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Monday, 28 March 2016


My review of this book dates back to early 2009 and it was published in Tribune magazine. I found it again and thought, seven years on, the commercial grooming business is more rampant than ever with apps and other technological gadgetry for this, that and the other. You might find it interesting.

“CONSUMER KIDS: How Big Business Is Grooming Our Children For Profit”
by Ed Mayo & Agnes Nairn

This a heady work railing against the growing menace of junk mail, junk food, junk drink, junk entertainment and junk culture.   The no-nonsense agenda for the book is illustrated on the front cover – a child behind a barcode designed to look like a prison window – and the book itself makes no bones about its intentions to expose the many commercial practices that see children from very young ages to teenage years as crucial players in a gold-rush marketing battle for their hearts, souls, minds and money.  In a thoroughly researched and argued thesis, we are steered through the influences of pester-power and peer-pressure and the opportunities therein for marketing manipulation that exploits kids’ desire to be cool and exposes the weaknesses of parents who give in too easily to their temperamental, demanding children.  To marketing campaigners children are wonderful sales people, powerful conduits to other children.  When the children’s market is estimated at £99 billion, companies, or “child catchers” in the book’s terminology, want to feast on lucrative slices of this profitable cake.

The paraphernalia of technology – mobile phones, internet, MP3 players, multi-channel television - and slick reality, fashion and lifestyle media output give advertisers many pipelines to young people in particular. It is a marketing world spiced up with sexual connotations and the creation of desires to be as rich, successful and perfect as the stars of movies, television, music and sport.  Kids are suckered into it and companies in their quest to win more customers and to increase market share, see the young market as a legitimate target to capture for business security and longevity.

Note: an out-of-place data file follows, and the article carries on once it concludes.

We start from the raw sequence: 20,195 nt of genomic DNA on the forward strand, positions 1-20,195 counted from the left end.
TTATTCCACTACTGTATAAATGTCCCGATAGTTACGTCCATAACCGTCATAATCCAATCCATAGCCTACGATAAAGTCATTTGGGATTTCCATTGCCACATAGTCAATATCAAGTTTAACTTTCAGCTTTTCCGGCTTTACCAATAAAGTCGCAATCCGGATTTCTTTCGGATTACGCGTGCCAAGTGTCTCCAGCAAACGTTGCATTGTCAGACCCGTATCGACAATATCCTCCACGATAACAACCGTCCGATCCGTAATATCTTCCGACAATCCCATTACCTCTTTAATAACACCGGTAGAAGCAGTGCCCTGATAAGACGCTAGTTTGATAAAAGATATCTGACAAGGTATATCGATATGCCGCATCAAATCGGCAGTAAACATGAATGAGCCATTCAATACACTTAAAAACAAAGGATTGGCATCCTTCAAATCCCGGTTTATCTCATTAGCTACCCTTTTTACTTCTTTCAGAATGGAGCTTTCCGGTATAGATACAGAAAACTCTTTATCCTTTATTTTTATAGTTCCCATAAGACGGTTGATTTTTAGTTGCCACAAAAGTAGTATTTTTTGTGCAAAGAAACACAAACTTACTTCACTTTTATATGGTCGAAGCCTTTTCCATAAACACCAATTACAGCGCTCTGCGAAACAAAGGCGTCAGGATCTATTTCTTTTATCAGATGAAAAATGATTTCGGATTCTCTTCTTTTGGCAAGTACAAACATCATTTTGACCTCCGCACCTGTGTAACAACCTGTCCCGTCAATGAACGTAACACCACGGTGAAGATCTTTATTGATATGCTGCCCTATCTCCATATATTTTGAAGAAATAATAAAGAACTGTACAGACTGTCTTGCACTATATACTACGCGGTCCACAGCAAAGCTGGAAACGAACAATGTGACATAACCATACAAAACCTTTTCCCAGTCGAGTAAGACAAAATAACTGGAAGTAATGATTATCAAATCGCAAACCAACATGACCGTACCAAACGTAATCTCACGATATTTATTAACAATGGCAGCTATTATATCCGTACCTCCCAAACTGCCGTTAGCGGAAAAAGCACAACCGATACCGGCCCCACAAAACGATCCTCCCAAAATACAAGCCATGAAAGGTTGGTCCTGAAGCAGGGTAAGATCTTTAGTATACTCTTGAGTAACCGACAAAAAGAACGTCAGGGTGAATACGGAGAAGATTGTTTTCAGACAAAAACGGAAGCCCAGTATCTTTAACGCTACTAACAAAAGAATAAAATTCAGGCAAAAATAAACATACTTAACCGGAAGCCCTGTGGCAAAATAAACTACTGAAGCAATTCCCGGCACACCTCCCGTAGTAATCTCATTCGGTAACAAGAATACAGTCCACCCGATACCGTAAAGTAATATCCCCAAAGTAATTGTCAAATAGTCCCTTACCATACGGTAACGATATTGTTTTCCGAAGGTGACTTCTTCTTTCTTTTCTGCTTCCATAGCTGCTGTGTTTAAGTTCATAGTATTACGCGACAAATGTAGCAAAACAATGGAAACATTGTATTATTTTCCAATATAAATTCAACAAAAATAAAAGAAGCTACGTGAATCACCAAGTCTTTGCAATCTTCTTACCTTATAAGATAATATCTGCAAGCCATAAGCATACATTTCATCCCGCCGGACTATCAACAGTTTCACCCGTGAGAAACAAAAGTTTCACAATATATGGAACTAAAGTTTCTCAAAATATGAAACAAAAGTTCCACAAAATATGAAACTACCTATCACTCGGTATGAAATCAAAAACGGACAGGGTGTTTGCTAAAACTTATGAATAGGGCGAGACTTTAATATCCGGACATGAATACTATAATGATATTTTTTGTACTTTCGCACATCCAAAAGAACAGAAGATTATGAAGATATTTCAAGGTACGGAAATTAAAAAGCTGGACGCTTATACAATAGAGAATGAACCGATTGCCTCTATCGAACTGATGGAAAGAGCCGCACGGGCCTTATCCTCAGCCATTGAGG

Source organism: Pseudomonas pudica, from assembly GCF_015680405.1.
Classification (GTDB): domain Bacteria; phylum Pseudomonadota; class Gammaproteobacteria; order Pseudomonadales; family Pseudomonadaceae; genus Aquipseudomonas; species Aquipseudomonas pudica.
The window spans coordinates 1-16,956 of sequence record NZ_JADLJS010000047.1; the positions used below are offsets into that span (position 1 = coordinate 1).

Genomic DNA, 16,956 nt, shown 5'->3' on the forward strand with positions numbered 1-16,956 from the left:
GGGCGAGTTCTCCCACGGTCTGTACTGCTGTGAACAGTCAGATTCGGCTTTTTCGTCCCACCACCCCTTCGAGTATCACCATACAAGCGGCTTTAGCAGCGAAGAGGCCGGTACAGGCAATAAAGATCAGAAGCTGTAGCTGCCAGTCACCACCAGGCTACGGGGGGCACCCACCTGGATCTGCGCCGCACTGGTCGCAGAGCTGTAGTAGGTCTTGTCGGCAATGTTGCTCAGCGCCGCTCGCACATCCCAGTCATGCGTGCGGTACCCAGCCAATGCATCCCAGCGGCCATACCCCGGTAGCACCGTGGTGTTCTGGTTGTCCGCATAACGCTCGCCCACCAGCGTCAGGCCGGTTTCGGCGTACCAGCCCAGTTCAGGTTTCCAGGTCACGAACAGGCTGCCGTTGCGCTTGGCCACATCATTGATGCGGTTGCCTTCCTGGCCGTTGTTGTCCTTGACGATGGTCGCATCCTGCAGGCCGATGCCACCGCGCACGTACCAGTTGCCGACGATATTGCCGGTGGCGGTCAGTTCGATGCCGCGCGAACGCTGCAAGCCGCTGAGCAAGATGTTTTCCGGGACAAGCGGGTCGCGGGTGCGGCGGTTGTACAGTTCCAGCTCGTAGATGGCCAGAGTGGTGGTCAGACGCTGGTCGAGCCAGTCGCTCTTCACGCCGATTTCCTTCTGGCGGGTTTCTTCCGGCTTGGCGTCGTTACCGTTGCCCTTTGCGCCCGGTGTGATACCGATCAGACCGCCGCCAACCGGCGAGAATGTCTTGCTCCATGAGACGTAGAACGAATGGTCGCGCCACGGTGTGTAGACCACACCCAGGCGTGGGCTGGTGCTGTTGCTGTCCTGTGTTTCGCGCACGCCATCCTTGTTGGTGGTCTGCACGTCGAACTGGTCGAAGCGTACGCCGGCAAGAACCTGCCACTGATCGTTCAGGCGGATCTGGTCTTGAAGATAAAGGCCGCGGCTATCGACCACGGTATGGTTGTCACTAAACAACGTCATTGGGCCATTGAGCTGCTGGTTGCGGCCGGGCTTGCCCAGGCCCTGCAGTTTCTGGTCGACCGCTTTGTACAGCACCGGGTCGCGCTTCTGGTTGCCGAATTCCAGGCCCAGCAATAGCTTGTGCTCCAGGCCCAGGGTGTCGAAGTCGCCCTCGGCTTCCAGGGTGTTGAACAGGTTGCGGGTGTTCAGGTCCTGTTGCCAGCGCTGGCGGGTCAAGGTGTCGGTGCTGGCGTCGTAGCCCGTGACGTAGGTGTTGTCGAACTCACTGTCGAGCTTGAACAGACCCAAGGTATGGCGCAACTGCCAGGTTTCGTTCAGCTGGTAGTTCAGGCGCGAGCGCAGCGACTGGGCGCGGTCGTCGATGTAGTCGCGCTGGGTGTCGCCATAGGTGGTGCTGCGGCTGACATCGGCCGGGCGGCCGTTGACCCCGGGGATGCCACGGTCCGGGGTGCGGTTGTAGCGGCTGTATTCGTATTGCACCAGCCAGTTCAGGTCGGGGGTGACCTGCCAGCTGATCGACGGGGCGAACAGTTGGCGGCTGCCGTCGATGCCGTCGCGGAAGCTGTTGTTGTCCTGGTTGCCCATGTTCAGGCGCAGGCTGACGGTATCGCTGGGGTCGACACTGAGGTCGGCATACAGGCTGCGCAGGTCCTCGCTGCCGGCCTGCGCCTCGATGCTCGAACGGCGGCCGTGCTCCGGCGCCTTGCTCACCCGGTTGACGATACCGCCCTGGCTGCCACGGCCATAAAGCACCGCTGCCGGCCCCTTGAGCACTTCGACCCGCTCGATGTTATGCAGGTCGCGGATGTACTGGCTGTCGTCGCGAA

The book is littered with alarming information.  For example, children’s bedrooms have been transformed from places to sleep into hi-tech, intensive media bedsits. It is said that about a quarter of each child’s day is devoted to switching on and interacting with machines from mobile phones to TVs to computers, and that the commercial world dominates children’s time more than ever. The enticing worlds of fashion, sugar-rich foods, social networking websites, gadget obsession, celebrity exposure and product endorsement, and life itself, as a kind of eternally happy theme park, are, it seems, ripe for exploitation.  Kids are vulnerable, companies know it and see endless opportunities.

This is an important book to be read with an open mind but it might be impossible for business managers not to feel a little soiled and guilty after such an intellectual drubbing.  “Consumer Kids” gives us something substantial to chew on and pokes away at our collective conscience, giving us the choice to surf along with consumerism, to sink beneath its relentless tidal wave or to fight it tooth and nail in the interests of future generations’ responsibility and salvation.

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